In a case regarding slack fill claims by a class of purchasers of Barilla branded pasta, the Second Circuit has issued a decision with implications for class-action cases going forward. The Court held that the District Court below erred in approving a proposed settlement which provided injunctive relief, and in certifying a Rule 23(b)(2) class, because the proposed relief – requiring that Barilla put a “fill line” on its pasta boxes – did not benefit all class members. Berni v. Barilla S.p.A., 2020 WL 3815523 (2d Cir. 2020). Importantly, the decision marks a split between the Second and Ninth Circuits.
In the case below, Plaintiffs-Appellees (“Plaintiffs”) were purchasers of pasta sold by Defendant-Appellee Barilla America, Inc. (“Barilla”). They commenced a putative class action, and alleged that the boxes of pasta they purchased in new packaging from Barilla were under-filled as compared with boxes of the same size that were previously sold by the company, thus deceiving Barilla’s customers.
After years of litigation, the parties reached a settlement wherein Barilla would pay damages to the named Plaintiffs, and going forward, would include a minimum “fill-line” on its boxes to indicate how much pasta was inside, in addition to adding certain other disclaimer language to its packaging. The injunctive relief, including the “fill-line” and added language, were the sole relief for the class as a whole in the proposed settlement.
Objector- Appellant (“Appellant”) is a class member who had purchased Barilla branded pasta in the past. On appeal he argued that the District Court erred when it certified a Rule 23(b)(2) injunctive class in conjunction with approval of the settlement, because a group of past purchasers is not eligible for injunctive relief.
The Second Circuit ultimately agreed with Appellant, finding that “the District Court did, in fact, err in approving the settlement and certifying Plaintiffs-Appellees as a Rule 23(b)(2) class because not all class members stand to benefit from injunctive relief” that was proposed in the settlement. The Court declared a bright line rule and held that “past purchasers of a product—like the purchasers of Barilla pasta in this case—are not eligible for class certification under Rule 23(b)(2) of the Federal Rules of Civil Procedure.”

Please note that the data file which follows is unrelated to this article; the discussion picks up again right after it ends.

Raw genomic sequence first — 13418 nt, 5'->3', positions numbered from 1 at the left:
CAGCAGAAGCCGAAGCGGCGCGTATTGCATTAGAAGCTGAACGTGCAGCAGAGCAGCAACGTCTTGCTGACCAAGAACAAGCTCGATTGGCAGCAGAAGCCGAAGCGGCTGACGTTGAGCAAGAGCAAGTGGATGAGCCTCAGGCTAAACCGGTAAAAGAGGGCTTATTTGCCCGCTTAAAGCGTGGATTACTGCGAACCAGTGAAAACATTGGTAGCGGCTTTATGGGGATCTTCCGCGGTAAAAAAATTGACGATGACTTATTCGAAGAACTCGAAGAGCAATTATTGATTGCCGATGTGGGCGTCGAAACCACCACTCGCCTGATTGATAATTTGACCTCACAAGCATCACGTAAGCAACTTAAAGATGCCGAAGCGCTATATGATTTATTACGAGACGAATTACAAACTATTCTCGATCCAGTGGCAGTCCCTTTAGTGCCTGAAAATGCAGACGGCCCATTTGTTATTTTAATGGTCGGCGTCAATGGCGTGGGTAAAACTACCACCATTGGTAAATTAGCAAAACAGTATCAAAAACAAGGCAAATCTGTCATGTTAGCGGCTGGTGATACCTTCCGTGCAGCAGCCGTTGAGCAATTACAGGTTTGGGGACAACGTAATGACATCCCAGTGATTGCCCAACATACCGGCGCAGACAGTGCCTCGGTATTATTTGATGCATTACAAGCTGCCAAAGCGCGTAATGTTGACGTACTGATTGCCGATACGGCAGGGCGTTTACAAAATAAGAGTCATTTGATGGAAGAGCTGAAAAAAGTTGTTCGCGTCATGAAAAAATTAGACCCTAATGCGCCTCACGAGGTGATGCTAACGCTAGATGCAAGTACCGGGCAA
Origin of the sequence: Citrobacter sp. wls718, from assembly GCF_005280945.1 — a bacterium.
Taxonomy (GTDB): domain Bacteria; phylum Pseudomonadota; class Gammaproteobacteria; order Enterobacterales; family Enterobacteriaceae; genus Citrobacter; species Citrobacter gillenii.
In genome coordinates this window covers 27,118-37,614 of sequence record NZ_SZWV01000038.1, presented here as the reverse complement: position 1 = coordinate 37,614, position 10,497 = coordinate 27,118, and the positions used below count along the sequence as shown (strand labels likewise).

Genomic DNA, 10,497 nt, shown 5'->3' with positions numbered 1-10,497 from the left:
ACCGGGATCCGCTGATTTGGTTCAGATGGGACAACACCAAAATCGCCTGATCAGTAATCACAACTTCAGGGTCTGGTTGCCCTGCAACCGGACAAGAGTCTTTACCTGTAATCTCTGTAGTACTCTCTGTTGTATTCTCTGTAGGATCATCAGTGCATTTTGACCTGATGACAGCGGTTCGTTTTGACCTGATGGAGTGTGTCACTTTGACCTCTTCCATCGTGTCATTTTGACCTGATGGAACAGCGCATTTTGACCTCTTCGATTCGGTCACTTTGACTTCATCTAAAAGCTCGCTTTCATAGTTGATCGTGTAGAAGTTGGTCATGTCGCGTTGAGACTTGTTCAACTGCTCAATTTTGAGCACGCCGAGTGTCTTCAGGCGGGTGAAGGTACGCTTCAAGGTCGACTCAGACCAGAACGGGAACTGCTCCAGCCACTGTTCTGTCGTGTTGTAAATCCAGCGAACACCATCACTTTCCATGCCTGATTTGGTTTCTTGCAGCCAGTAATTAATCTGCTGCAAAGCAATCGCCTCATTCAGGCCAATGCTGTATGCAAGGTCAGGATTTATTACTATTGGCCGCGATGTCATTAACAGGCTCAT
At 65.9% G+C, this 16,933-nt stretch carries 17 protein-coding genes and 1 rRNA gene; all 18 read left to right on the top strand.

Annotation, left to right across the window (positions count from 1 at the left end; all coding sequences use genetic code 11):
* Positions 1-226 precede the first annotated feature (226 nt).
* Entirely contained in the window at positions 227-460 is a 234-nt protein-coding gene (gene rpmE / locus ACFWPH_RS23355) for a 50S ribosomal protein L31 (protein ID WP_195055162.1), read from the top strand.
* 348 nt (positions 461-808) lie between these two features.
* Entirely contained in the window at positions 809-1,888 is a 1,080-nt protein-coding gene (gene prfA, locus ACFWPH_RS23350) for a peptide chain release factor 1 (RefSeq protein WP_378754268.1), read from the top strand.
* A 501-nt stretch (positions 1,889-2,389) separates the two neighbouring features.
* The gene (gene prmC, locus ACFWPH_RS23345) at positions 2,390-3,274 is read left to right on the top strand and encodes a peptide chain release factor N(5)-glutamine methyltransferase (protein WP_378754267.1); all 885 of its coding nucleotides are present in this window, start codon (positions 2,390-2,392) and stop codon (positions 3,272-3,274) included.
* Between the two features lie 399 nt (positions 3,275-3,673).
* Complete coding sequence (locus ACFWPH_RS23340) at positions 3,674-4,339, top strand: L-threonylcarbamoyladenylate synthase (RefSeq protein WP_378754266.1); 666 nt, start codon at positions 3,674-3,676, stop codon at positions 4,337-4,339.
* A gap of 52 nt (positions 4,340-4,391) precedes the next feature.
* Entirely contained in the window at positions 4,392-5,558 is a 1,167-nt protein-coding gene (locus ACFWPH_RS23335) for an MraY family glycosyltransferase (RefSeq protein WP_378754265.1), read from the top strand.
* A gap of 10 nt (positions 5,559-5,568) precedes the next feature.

The Second Circuit reasoned that injunctive relief is only appropriate where a remedy at law would not suffice, and the court must step in to prevent imminent future harm, and that a 23(b)(2) class was not certifiable if any single class member’s injury would not be remedied by the proposed relief sought. The Second Circuit therefore concluded that “past purchasers of a product, like the Barilla purchasers, are not likely to encounter future harm” because there is no demonstrated likelihood that they will purchase the deceptive product in the future, or that if they did purchase future boxes of Barilla pasta, they would be deceived again, given the knowledge they possess about the amount of pasta in the box.
Because there is no likelihood of future harm, the Second Circuit found that “courts cannot permit injunctive relief through class settlement when plaintiffs would otherwise lack standing to seek such relief under Article III.” Indeed, the Court explicitly acknowledged and declined to follow various district courts that had “created an exception to the Federal Rules of Civil Procedure to let a Rule 23(b)(2) class action move forward even when injunctive relief is not proper for every class member” contrary to the requirements of Article III standing.
The Second Circuit’s decision to strictly interpret standing requirements for past purchasers seeking injunctive relief creates a split with the Ninth Circuit. In Davidson v. Kimberly-Clark Corp., 889 F.3d 956 (9th Cir. 2018), the Ninth Circuit encountered a plaintiff who purchased wipes marketed by the Kimberly-Clark as “flushable” and subsequently discovered they were not. In the case, she sought, on behalf of herself and a proposed class, relief that included an order requiring Kimberly-Clark to stop marketing their wipes as "flushable." The Ninth Circuit held that “a previously deceived consumer may have standing to seek an injunction against false advertising or labeling, even though the consumer now knows or suspects that the advertising was false at the time of the original purchase, because the consumer may suffer an ‘actual and imminent, not conjectural or hypothetical’ threat of future harm.” The Ninth Circuit’s holding is in direct contradiction to the hold of the Second Circuit in Berni.
The Berni decision could have wide reaching implications for consumer product class actions seeking equitable relief going forward, and could create a problem for class certification under 23(b)(2) – a mechanism that has a lower bar than other sections of Rule 23 – where the relief sought is anything forward looking. If a repeat buyer cannot be fooled again, would a class need to consist only of first time buyers? Would there be an inquiry into each purchaser’s purchase history with respect to the product at issue, such that individual issues predominate and prevent class certification? Furthermore, Berni may mean that, specifically in slack fill class actions, plaintiffs seeking class certification may need to steer clear of seeking remedies that require manufacturers to change their packaging. With these open questions about its application to future cases, Berni will have an impact in the Second Circuit and beyond.